The reason U2 and R.E.M. and Coldplay are the biggest white rock bands in America is because of their frontmen. Not being negative toward Liam, he’s just not Chris Martin, he’s not Bono, he’s not Michael Stipe. He’s Liam. For all intents and purposes, Americans don’t get Liams. I think we’re musically as strong as those three bands put together, but as characters we’re different.

Billboard: Did starting your own label, Big Brother, in 2000, change the way you view the record industry?

Gallagher: The thing about bands these days is everybody wants to be the next Oasis, and that doesn’t mean slogging it out around the toilet [gigs], it means, “Give me the check, I need to go to the Levis shop and I need a 1960s Gibson.”

It’s all about advances these days, and most managers of these new bands are idiots. We signed to Creation for 50 grand, and we didn’t get any money for about three years. You tell that to a kid these days, and they’ll vomit.

Billboard: Have you ever thought seriously about going solo?

Gallagher: I think about it all the time. I’m doing a bit of a soundtrack for some film that’s coming out next year. But because I enjoy time off so much, by the time I’ve had my time off, it’s time to do Oasis again. I always think I’ll write the songs on the road, come back and in the six months Oasis are not doing anything, I’ll put out a solo album. But because I’m [lazy], it never gets done, and by the time I want to start doing stuff, it’s Oasis time. I hope it happens before I’m 40, but I’m 38 now.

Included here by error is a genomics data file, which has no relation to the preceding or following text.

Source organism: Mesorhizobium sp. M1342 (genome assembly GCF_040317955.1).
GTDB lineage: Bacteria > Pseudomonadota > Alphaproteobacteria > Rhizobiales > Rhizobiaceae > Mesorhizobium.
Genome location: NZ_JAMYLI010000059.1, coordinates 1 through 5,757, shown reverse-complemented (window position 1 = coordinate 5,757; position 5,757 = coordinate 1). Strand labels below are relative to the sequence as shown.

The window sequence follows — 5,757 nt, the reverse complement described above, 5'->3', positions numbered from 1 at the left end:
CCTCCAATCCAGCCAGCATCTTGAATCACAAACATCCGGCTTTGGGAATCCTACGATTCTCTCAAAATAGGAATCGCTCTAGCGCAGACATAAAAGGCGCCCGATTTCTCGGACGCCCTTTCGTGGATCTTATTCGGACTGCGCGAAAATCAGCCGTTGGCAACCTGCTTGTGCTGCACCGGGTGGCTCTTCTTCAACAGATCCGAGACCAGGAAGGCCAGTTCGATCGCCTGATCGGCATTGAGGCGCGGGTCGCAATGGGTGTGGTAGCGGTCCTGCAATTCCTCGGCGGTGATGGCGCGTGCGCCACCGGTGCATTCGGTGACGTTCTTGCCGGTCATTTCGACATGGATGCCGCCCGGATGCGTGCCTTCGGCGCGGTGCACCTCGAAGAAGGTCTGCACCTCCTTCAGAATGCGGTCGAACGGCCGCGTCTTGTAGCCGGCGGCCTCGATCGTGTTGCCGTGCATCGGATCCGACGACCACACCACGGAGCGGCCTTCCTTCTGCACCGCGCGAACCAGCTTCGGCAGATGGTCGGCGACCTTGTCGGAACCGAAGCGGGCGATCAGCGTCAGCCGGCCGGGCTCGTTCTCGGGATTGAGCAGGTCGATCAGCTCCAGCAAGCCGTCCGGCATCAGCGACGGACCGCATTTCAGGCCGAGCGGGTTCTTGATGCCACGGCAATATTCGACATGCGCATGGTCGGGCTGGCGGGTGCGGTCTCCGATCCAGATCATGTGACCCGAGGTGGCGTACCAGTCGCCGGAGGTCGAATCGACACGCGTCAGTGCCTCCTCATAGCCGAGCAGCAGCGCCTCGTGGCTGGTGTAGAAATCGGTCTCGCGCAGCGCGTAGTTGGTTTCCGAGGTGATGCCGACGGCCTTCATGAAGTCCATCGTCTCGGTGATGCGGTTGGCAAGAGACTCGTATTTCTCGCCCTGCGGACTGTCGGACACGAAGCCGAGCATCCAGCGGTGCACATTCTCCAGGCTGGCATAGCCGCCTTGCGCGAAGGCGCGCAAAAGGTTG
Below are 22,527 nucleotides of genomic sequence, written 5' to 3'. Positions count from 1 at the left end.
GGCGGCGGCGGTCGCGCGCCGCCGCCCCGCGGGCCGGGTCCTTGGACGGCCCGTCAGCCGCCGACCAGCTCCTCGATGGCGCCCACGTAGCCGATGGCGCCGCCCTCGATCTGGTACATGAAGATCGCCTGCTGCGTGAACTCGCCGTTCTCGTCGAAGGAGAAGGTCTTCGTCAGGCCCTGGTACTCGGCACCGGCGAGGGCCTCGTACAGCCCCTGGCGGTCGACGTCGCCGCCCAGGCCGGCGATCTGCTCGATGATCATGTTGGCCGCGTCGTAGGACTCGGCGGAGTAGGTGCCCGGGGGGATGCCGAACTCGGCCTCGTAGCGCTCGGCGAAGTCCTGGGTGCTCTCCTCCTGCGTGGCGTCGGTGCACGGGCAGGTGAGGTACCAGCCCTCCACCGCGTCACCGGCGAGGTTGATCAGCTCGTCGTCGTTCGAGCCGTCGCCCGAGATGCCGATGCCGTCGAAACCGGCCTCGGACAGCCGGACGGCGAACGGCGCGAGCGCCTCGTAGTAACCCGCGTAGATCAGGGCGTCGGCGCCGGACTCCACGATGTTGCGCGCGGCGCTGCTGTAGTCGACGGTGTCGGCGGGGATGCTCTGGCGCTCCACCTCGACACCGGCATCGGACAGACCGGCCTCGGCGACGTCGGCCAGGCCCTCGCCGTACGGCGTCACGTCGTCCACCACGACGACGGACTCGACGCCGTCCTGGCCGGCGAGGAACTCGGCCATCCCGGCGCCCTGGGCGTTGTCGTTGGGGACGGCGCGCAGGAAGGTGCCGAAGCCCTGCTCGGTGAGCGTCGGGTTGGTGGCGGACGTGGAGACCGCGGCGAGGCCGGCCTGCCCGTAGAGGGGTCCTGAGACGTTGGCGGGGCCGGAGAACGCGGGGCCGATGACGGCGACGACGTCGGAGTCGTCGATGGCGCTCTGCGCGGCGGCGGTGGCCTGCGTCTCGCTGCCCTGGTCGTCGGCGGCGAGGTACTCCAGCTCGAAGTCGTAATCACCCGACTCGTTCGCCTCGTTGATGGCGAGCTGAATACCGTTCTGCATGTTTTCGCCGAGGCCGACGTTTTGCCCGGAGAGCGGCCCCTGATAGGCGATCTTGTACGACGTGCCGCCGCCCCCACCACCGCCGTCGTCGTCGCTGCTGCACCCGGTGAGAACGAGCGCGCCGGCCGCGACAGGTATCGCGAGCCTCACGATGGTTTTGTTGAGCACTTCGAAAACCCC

Billboard: What about Liam?

Gallagher: I think he’ll do it before I will. He’s got more songs, and he’s a lot more driven in that department, because although he’s 30-odd, he’s only just started writing songs, so he’s kind of where I was when I was 21.

Billboard: Now, in the United Kingdom, you can’t move for bands paying tribute to your influence.

Gallagher: Razorlight, the Libertines, the Killers, the Strokes, Kings of Leon and Jet, all these bands are [citing] “Definitely Maybe” [the band’s 1994 debut album].

We were the first people to come out and say, “The world’s a great place, life is for living. Forget grunge music. Get a pint of Guinness down your neck, and pick that guitar up.”